CES 2014, the 4-day technology extravaganza attended by tens of thousands of people, marks the coming of 3D printers. And in a big way, thanks to the organizers of the show who have dedicated a good amount of real estate for 3D printer makers to display their wares.

This year, 28 exhibitors have occupied the 7,000 square feet space devoted to the 3D printing industry. Commercial and consumer printers that can potentially turn individuals and small businesses to manufacturers of innovative products are on display.

"It puts the power to make an object or manufacture an object in anyone's hands. You no longer need to go to a factory," said 3Doodler co-founder Daniel Cowen in an interview. 3Doodler is a 3D printer pen that will allow anyone to draw and pick up what they sketch.

XYZprinting showcased its personal 3D printer dubbed as da Vinci that will be sold for $499 when it comes out this year. The company describes the product to be a perfect fit for households that might need to print out ordinary objects like a spoon or a cup.

There are also the big names in the young industry such as Makerbot and 3D Systems.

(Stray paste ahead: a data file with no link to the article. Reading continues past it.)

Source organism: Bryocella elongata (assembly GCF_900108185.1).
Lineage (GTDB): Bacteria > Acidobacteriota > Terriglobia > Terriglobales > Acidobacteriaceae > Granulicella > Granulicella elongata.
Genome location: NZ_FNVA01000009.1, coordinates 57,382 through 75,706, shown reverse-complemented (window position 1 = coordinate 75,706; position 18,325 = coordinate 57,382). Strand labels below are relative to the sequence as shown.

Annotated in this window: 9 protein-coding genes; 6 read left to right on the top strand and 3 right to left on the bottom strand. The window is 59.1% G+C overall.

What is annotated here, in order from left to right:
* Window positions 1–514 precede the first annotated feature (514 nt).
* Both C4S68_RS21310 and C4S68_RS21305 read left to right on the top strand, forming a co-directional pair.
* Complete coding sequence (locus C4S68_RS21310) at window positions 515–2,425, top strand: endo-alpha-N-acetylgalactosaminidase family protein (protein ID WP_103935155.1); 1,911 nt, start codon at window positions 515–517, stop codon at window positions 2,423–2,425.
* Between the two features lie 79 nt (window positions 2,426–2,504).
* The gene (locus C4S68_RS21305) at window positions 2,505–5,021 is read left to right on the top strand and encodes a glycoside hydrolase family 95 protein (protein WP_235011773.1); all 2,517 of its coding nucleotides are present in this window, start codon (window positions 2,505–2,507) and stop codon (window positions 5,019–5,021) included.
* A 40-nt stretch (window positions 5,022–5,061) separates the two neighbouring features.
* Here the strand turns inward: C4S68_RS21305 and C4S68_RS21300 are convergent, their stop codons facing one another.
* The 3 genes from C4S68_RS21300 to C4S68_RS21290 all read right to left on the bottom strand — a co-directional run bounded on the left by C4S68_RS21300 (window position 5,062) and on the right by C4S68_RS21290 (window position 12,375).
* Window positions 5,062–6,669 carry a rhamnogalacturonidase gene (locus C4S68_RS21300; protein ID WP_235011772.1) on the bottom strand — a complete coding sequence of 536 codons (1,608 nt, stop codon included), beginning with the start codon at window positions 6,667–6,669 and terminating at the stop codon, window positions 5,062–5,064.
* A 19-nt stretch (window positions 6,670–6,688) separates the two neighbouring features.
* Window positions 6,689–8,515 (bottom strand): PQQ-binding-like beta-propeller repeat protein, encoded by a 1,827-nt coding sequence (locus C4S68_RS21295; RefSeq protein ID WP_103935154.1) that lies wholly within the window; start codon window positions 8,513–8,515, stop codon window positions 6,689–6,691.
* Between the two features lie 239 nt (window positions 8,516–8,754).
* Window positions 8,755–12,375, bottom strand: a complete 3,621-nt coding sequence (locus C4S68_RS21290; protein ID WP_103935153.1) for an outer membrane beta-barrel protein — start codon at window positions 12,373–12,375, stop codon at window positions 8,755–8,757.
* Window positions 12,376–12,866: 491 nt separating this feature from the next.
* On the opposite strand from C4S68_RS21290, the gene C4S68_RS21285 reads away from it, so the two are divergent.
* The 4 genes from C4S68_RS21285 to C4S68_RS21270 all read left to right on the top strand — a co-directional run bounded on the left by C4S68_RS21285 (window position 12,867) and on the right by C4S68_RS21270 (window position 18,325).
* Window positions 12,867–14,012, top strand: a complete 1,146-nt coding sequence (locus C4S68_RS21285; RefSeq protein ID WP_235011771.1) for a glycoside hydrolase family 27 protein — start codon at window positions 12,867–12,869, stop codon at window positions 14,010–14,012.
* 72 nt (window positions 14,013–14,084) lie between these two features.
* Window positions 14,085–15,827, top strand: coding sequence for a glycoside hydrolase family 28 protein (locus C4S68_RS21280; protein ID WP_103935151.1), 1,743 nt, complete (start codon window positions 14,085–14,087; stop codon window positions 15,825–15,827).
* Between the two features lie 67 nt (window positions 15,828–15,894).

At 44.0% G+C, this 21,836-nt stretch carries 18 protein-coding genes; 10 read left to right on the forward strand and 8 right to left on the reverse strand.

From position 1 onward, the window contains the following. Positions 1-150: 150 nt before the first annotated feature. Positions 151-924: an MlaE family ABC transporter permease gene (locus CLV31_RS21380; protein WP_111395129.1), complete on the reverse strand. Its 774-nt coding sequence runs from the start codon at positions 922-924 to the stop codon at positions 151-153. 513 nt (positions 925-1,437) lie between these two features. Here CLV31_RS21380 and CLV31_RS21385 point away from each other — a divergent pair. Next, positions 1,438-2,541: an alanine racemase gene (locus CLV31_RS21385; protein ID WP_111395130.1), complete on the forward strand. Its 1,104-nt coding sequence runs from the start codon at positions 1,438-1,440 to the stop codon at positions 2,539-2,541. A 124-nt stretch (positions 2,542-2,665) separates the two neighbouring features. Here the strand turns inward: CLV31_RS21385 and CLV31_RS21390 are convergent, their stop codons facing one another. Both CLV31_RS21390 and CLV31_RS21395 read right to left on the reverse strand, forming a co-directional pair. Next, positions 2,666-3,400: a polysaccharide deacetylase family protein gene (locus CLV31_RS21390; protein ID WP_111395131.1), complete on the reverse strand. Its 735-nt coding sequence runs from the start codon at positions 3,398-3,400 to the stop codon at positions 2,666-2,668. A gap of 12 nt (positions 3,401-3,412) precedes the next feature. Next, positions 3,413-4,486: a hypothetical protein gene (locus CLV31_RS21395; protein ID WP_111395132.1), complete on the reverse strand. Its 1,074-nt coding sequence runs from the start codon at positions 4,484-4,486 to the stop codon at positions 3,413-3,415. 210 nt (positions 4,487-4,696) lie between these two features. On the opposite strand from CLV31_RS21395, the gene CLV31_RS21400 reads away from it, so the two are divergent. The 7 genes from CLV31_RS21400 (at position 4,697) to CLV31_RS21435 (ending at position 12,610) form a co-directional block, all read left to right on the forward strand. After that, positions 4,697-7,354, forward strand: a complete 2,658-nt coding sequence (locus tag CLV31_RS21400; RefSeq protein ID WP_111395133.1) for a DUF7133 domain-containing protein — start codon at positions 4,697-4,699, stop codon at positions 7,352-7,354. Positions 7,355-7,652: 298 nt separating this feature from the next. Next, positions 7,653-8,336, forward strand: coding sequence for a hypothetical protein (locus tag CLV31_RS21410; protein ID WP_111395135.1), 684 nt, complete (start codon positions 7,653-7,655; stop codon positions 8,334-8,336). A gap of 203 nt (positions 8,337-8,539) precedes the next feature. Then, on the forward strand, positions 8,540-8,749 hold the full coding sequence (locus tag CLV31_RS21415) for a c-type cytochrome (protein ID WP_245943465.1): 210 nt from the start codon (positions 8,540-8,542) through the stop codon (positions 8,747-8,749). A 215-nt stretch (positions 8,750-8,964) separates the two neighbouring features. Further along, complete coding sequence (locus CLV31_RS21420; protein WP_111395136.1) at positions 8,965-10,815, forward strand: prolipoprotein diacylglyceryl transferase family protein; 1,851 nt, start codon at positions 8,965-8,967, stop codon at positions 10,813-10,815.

Makerbot, one of the leaders in 3D printing, showcased new products at the tech expo. It exhibited three new hardware for its Replicator line. It will roll out a Replicator Mini this spring that will have a friendlier tag price for consumers.

Meanwhile, the maker of the Cubify line of printers, 3D Systems, unwrapped the high resolution 3D printer CubePro that can print in three colors. The new machine can print in ultra-fine specs as thin as 75 microns. It is due to be out Q2 of 2014 with the price yet to be announced.

It also unveiled the ChefJet Pro that can print edible candies and chocolates. The company promises to expand its recipes for the confectionery enthusiasts. The ChefJet Pro is set to come out later this year.

These 3D printers come with their own user-friendly software that will allow people without the technical or design know how to create objects. They can also work in tandem with 3D scanners that will essentially allow would-be manufacturers to point and print things.

With 3D printers conquering the tabletops, labor cost will drop as suppliers of goods do not have to be across the globe but just right in the neighborhood.

"Now, the historical rules hardened by a century of experience are being overturned by three emerging technologies: 3D printing, intelligent robotics and open source electronics. Together, they are creating a manufacturing environment that can be defined and executed through managing software and data files - a transformation we describe as moving from a hardware-based supply chain to one that is 'software-defined,'" an IBM study read.

One can't help but wonder if soon there will be 3D printers that can print out 3D printers. Now, that would be something.

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